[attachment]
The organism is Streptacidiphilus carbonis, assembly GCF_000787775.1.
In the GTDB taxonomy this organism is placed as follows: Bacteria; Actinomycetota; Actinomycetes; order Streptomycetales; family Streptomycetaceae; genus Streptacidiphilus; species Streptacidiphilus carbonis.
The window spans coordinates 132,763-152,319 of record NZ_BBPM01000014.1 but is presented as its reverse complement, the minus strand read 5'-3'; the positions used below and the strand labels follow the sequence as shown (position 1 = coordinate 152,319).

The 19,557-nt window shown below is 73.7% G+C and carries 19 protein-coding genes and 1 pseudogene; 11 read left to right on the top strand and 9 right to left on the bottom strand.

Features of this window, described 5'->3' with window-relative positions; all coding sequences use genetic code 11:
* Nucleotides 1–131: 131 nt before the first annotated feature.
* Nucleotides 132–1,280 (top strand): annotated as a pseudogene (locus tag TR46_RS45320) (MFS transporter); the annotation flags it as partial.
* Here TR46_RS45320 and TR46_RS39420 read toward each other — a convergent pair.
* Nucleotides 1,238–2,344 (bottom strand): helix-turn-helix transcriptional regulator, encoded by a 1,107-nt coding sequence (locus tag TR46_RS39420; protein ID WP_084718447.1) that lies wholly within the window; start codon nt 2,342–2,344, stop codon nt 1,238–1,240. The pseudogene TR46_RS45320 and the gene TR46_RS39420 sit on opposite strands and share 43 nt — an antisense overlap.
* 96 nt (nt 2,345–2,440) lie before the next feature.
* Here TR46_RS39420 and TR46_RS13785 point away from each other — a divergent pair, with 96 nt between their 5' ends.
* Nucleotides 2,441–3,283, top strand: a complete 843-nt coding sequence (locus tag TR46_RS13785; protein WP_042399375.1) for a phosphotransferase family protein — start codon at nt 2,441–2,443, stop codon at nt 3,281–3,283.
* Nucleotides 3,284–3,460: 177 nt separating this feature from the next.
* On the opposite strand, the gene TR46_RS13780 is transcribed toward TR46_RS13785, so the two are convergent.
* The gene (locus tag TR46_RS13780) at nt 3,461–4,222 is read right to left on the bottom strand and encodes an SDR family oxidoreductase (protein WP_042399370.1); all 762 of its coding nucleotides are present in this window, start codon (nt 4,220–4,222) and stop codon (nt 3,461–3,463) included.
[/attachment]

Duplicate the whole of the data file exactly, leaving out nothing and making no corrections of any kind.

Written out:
The organism is Streptacidiphilus carbonis, assembly GCF_000787775.1.
In the GTDB taxonomy this organism is placed as follows: Bacteria; Actinomycetota; Actinomycetes; order Streptomycetales; family Streptomycetaceae; genus Streptacidiphilus; species Streptacidiphilus carbonis.
The window spans coordinates 132,763-152,319 of record NZ_BBPM01000014.1 but is presented as its reverse complement, the minus strand read 5'-3'; the positions used below and the strand labels follow the sequence as shown (position 1 = coordinate 152,319).

The 19,557-nt window shown below is 73.7% G+C and carries 19 protein-coding genes and 1 pseudogene; 11 read left to right on the top strand and 9 right to left on the bottom strand.

Features of this window, described 5'->3' with window-relative positions; all coding sequences use genetic code 11:
* Nucleotides 1–131: 131 nt before the first annotated feature.
* Nucleotides 132–1,280 (top strand): annotated as a pseudogene (locus tag TR46_RS45320) (MFS transporter); the annotation flags it as partial.
* Here TR46_RS45320 and TR46_RS39420 read toward each other — a convergent pair.
* Nucleotides 1,238–2,344 (bottom strand): helix-turn-helix transcriptional regulator, encoded by a 1,107-nt coding sequence (locus tag TR46_RS39420; protein ID WP_084718447.1) that lies wholly within the window; start codon nt 2,342–2,344, stop codon nt 1,238–1,240. The pseudogene TR46_RS45320 and the gene TR46_RS39420 sit on opposite strands and share 43 nt — an antisense overlap.
* 96 nt (nt 2,345–2,440) lie before the next feature.
* Here TR46_RS39420 and TR46_RS13785 point away from each other — a divergent pair, with 96 nt between their 5' ends.
* Nucleotides 2,441–3,283, top strand: a complete 843-nt coding sequence (locus tag TR46_RS13785; protein WP_042399375.1) for a phosphotransferase family protein — start codon at nt 2,441–2,443, stop codon at nt 3,281–3,283.
* Nucleotides 3,284–3,460: 177 nt separating this feature from the next.
* On the opposite strand, the gene TR46_RS13780 is transcribed toward TR46_RS13785, so the two are convergent.
* The gene (locus tag TR46_RS13780) at nt 3,461–4,222 is read right to left on the bottom strand and encodes an SDR family oxidoreductase (protein WP_042399370.1); all 762 of its coding nucleotides are present in this window, start codon (nt 4,220–4,222) and stop codon (nt 3,461–3,463) included.